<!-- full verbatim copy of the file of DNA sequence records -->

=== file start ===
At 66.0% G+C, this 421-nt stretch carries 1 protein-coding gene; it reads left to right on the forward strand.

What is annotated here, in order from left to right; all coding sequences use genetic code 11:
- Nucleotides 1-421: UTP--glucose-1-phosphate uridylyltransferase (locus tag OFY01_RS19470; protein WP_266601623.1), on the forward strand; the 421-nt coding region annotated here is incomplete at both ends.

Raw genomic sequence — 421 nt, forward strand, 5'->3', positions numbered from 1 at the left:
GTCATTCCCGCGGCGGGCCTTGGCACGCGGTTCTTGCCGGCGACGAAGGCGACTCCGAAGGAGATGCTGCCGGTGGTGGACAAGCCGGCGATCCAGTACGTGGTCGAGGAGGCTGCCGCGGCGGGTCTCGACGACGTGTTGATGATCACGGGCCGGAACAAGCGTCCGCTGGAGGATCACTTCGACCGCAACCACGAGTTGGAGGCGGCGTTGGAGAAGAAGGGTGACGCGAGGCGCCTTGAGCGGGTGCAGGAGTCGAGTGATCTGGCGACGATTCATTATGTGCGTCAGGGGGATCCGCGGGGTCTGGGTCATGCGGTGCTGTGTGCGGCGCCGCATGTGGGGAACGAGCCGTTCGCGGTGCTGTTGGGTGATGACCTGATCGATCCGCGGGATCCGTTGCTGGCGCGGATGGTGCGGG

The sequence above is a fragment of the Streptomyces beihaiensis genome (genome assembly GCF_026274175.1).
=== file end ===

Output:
At 66.0% G+C, this 421-nt stretch carries 1 protein-coding gene; it reads left to right on the forward strand.

What is annotated here, in order from left to right; all coding sequences use genetic code 11:
- Nucleotides 1-421: UTP--glucose-1-phosphate uridylyltransferase (locus tag OFY01_RS19470; protein WP_266601623.1), on the forward strand; the 421-nt coding region annotated here is incomplete at both ends.

Raw genomic sequence — 421 nt, forward strand, 5'->3', positions numbered from 1 at the left:
GTCATTCCCGCGGCGGGCCTTGGCACGCGGTTCTTGCCGGCGACGAAGGCGACTCCGAAGGAGATGCTGCCGGTGGTGGACAAGCCGGCGATCCAGTACGTGGTCGAGGAGGCTGCCGCGGCGGGTCTCGACGACGTGTTGATGATCACGGGCCGGAACAAGCGTCCGCTGGAGGATCACTTCGACCGCAACCACGAGTTGGAGGCGGCGTTGGAGAAGAAGGGTGACGCGAGGCGCCTTGAGCGGGTGCAGGAGTCGAGTGATCTGGCGACGATTCATTATGTGCGTCAGGGGGATCCGCGGGGTCTGGGTCATGCGGTGCTGTGTGCGGCGCCGCATGTGGGGAACGAGCCGTTCGCGGTGCTGTTGGGTGATGACCTGATCGATCCGCGGGATCCGTTGCTGGCGCGGATGGTGCGGG

The sequence above is a fragment of the Streptomyces beihaiensis genome (genome assembly GCF_026274175.1).